Dr. Carlton was awarded a grant from the U.S. Army’s Research Office to host a workshop on designing an artificial intelligence system capable of predicting multiphase chemistry with human-expert skill. Stay tuned for findings from the September meeting at the Beckman Center of the National Academy of Sciences on UC-Irvine’s campus.
The goal of this symposium is to highlight recent advances in understanding connections between the chemical and physical nature of ambient aerosol and their interactions with atmospheric water vapor. Topics to be covered include: water uptake, aqueous-phase chemistry (cloud, fog, and deliquesced particle), the influence of relative humidity on particle-phase chemistry of organics and inorganics, warm and cold cloud formation, particle phase transitions, modeling aerosol chemistry and microphysics, and broader implications for the prediction of air quality and climate. Submissions across multiple platforms are welcome. Specifically (but not limited to), laboratory developments of chemical and microphysical properties, field studies and direct ambient measurements, and modeling studies that span different scales.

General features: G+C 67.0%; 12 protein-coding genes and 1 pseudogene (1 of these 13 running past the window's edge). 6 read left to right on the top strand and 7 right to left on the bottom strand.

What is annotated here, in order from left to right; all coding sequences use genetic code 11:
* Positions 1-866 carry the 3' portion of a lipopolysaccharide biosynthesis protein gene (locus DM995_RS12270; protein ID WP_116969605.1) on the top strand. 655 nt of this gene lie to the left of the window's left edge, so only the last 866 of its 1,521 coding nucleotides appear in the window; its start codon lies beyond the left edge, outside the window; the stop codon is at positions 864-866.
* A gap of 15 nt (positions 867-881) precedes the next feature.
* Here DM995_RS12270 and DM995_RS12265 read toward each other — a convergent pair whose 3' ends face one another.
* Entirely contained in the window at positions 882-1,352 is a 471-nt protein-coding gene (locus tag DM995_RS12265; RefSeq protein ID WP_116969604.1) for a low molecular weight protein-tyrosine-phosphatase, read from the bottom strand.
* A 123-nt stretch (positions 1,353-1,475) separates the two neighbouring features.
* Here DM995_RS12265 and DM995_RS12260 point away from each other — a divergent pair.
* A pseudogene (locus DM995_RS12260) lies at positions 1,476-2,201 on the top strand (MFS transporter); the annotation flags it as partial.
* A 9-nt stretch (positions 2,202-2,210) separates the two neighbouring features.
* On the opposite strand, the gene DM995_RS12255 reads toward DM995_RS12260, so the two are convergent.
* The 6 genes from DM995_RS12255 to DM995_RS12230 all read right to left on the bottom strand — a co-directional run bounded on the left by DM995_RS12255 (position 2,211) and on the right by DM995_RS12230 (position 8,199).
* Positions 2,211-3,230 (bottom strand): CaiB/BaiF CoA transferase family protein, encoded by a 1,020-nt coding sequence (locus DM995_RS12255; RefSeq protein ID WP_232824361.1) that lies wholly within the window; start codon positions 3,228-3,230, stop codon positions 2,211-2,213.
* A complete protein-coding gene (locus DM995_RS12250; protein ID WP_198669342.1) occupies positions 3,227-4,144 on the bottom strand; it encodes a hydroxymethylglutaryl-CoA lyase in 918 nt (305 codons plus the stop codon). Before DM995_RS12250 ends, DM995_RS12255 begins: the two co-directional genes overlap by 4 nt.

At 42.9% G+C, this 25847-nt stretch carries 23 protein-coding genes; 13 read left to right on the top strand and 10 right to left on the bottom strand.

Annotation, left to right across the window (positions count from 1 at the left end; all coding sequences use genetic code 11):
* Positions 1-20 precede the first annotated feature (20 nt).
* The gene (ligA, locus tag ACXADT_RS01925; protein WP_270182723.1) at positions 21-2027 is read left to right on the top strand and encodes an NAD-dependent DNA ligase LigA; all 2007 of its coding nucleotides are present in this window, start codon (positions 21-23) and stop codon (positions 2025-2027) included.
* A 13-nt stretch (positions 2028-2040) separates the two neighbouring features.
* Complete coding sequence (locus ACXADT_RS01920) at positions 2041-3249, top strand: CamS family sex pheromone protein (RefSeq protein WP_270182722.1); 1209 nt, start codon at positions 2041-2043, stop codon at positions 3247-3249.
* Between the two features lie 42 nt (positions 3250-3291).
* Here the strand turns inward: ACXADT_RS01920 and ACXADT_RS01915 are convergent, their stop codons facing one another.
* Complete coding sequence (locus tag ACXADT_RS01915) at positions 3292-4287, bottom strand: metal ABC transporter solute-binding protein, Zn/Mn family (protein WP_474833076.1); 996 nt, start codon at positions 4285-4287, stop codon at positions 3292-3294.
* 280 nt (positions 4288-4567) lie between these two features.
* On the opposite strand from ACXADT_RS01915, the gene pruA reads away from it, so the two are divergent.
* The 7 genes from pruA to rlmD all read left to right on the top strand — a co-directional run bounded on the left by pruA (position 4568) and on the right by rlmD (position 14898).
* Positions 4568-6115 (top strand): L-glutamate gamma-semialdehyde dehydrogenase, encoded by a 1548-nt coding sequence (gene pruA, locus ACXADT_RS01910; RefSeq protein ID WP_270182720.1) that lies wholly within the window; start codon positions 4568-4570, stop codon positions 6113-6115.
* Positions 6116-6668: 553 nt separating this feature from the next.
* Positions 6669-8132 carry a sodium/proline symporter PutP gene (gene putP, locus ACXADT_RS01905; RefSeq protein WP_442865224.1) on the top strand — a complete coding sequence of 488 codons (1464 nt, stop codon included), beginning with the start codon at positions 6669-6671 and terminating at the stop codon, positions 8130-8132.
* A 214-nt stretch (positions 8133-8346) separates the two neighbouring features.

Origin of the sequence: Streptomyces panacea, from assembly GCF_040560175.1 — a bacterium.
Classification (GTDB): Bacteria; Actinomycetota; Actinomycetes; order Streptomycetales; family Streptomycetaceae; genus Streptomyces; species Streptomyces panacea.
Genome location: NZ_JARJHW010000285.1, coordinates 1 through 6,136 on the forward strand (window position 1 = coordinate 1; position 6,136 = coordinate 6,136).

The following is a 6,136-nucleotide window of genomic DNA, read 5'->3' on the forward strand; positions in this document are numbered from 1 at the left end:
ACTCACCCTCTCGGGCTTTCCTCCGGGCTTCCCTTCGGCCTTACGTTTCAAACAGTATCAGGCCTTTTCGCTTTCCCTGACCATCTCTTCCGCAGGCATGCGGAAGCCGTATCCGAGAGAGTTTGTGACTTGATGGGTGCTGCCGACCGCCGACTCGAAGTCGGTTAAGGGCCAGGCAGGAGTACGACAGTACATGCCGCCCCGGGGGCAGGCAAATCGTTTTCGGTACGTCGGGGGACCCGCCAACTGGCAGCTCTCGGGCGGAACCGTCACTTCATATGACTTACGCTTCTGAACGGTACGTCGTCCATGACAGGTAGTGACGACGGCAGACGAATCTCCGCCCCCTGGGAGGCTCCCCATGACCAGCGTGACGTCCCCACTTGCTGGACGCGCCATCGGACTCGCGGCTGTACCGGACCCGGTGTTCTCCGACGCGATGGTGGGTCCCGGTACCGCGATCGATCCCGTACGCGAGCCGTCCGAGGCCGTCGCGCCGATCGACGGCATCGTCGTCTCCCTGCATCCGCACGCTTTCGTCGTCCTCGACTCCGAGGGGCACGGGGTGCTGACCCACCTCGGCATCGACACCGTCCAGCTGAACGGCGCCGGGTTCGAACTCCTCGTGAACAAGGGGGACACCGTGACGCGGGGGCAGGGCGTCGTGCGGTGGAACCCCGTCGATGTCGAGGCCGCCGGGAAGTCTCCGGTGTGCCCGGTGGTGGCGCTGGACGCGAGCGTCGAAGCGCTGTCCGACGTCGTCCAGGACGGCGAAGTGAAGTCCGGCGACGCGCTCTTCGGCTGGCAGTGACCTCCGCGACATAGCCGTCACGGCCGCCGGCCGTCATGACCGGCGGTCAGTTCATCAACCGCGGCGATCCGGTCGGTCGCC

Please pass this announcement along to anyone you think may be interested. We hope that you and your group members will consider submitting an abstract and we look forward to seeing you in December!
Akua Asa-Awuku, University of Maryland College Park
Ann Marie Carlton, University of California, Irvine
Chris Hennigan, University of Maryland, Baltimore County
L to R: Ryan, AM, Amy, Johnathon, Justin. Missing is Katie.
The group that bakes together…
The Carlton group is delighted the community is engaging with this ~week old paper.
Findings from an adventure that began in earnest in 2010 is finally published in the flagship magazine of American Meteorology Society. Quite an accomplishment for a group of chemists!
Amy Christiansen has formally advanced to candidacy in Irvine’s chemistry Ph.D. program. Amy’s excited lab mates decorated her desk in honor of the achievement!